WELDTITE CITRUS DEGREASER
1 litre £10.99
The Weldtite Citrus Degreaser is another, fruity smelling formula that does a decent job of dismissing lubes, grot and indeed, some greases. In a pinch, it also makes a decent bike wash. However, while results are pleasing, look elsewhere if you’re seeking a warp speed striper.
Pros: Effective, Versatile and economical.
Cons: Slower acting, especially on heavy duty wet lubes and greases.
Now, this citrus smelling, lemon colour solution is made from Limonene, a major component extracted from citrus fruit peel and plants. It’s commonly found in industrial/household cleaners and behaves in much the same way as solvents.
These can also be a little caustic, so need careful application and to some extent, storage. Gloves and eye wear are a good precaution, especially if you’ve sensitive skin, or are doing an extended clean of several bikes. In keeping with similar products, it’s designed to be rinsed with clean water.
Method of application
The Citrus degreaser can be applied in several ways, depending on what level of clean you’re looking to achieve. When it comes to light-moderately soiled chains, pour a little into a chain bath and run through as usual. Aside from minimising wastage, the bristles will agitate the mixture and tickle lube/contaminant free.
Bearing caustic properties in mind, it can be applied via a brush to drivetrain components such as cassettes, derailleur jockey wheels and ring(s) in situ, say when giving bike(s) a good wash. I’d be inclined to remove the rear wheel when tackling the cassette with a stiff brush, to avoid splashing the frame and other painted finishes.
For deep component cleans strip and place them in a parts washer/bucket/old sweet tin. Pour in the citrus degreaser, scrub periodically with a stiff bristled brush, extract ingrained gunk from cassettes with a claw type end. Leave marinating as required. Unless these are really congealed, I’d be inclined to rinse anodised/aluminium alloy parts promptly and would avoid letting it linger on seals/other rubberised components, too.
In a Pinch Bike wash 3.5/5
With these other caveats in mind, it can be deployed as a relatively powerful bike wash. Mix 100ml with 900ml water into an old trigger spray bottle. Round up your bucket of warm water, brush/sponge first, then spray over the bike. Leave it 30 seconds before working into a lather using your brush/sponge. Rinse thoroughly and dry.
Overall results are very good, but its slower acting on heavily soiled components, especially those fed stiff wet lubes/greases. Chains fed Zefal Extra Wet Ceramic Chain Lube being a prime example. Applied via chain bath, it did a decent job of stripping the remnants but made relatively little impression on the gunky congealed stuff coating the cassette and derailleur jockey wheels.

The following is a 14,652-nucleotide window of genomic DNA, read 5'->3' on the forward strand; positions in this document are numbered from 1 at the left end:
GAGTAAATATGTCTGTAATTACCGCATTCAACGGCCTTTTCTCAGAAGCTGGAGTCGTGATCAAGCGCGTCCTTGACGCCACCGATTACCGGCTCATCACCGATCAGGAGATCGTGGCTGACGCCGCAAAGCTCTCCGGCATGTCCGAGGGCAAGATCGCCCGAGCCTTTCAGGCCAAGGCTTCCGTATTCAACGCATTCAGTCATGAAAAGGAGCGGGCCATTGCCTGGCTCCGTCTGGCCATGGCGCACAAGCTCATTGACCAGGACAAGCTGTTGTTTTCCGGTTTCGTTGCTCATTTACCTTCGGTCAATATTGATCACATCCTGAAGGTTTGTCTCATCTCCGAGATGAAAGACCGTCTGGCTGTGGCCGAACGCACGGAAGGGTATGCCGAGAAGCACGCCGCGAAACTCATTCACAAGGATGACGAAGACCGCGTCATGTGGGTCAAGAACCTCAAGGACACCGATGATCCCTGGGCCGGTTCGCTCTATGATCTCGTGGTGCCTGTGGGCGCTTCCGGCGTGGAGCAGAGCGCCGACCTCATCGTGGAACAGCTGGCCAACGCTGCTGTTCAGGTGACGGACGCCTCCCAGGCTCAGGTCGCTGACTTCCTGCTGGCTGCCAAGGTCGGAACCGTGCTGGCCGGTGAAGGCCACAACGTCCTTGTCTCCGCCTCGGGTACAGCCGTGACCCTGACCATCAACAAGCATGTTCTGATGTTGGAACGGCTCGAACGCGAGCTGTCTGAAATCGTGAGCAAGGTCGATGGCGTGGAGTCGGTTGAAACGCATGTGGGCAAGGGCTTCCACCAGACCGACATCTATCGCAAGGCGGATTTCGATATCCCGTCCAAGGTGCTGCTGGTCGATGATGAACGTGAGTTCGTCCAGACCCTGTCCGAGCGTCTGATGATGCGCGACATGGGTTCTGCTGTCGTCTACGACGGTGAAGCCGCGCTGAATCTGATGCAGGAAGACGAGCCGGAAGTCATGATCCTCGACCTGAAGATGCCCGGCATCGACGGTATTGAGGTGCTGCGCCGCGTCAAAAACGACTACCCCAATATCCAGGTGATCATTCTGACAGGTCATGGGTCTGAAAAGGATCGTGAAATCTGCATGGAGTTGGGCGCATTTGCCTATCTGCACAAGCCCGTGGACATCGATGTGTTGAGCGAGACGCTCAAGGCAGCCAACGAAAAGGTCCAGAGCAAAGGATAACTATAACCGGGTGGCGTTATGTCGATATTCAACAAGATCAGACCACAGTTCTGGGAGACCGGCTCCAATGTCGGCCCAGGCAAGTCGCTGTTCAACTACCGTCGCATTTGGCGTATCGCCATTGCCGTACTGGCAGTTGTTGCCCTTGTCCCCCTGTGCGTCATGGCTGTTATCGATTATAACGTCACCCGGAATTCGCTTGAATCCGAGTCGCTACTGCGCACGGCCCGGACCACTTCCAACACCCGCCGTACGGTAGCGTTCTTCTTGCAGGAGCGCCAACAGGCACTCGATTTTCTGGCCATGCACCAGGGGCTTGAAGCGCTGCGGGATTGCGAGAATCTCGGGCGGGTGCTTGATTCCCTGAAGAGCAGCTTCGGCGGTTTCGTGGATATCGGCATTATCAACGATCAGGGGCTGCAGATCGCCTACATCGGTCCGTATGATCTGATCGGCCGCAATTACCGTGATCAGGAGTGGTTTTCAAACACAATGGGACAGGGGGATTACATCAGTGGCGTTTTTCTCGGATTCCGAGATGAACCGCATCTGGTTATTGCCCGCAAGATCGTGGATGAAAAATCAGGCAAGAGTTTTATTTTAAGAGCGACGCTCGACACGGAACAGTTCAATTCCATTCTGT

Time pressed, I stripped these with a shot of Weldtite Jet Blast and the residual using a rag dipped in white spirit. By contrast, using the chain bath method, a middle weight prep, such as Muc Off –50 was dismissed and the chain ready for fresh lube, in under two minutes.
If you’re a disciplined cleaner, or during the drier months, a tour de chain bath and superficial scrub of the cassette/sprocket may be all that’s required. Otherwise, when it comes to tackling stocky wet/ceramics, whip out the rear wheel and really blitz the cassette with your chosen stiff brush (long handled kitchen types will serve well, in terms of coverage and abrasion).
Bargain on 20 minutes, using this technique although when performing a mid-season deep clean, I’ve been inclined to leave heavily soiled polished/stainless and electroplated parts soaking overnight. Come morning, give these a final tickling with your chosen scrubber, rinse with warm and then cold water and refit.
Mixed 1:10 as a bike wash, it’s been very effective on organic and petrochemical cocktails that get collected along wet, greasy winter roads. Lathered and rinsed promptly, bikes have been squeaky clean with no sign of streaking or water marks. That said; I’ve been inclined to give gloss finishes a quick blast of furniture/ polish product and buff to a sheen, afterward.
Talking of brushes, nylon bristle plots can become quite heavily contaminated. Pouring residual citrus degreaser into a fresh pot, it will do a decent job of gobbling these and even after a few days standing, these seem unaffected by the citrus solution.
£10.99 for 1 litre is very reasonable, especially since it doesn’t evaporate and can be reused. Bike Hut Citrus Degreaser 1 Litre is probably its closest rival and is £1 cheaper. Juice Lubes Dirt Juice Super Concentrate Bike Cleaner comes at £11.99 for 1 litre and works noticeably faster on comparable grime. Cankalicious Pineapple Express Rapid Acting Bike Cleaner Concentrate also smells citrusy, similar versatile and faster acting than both. However, it’s almost twice the price.
Weldtite Citrus Degreaser is a useful addition to the workshop, but not all things to all people. What it lacks in speed, it makes up for in cleanliness and economy - a little goes a long way and can be reused a few times. However, it suits disciplined mechanics who perform scheduled deep cleans. Not everyone has the time, or the inclination to strip and leave drivetrain parts marinating, especially during winter. There are several, similarly priced competitors that work faster and/or require less effort to achieve similar results.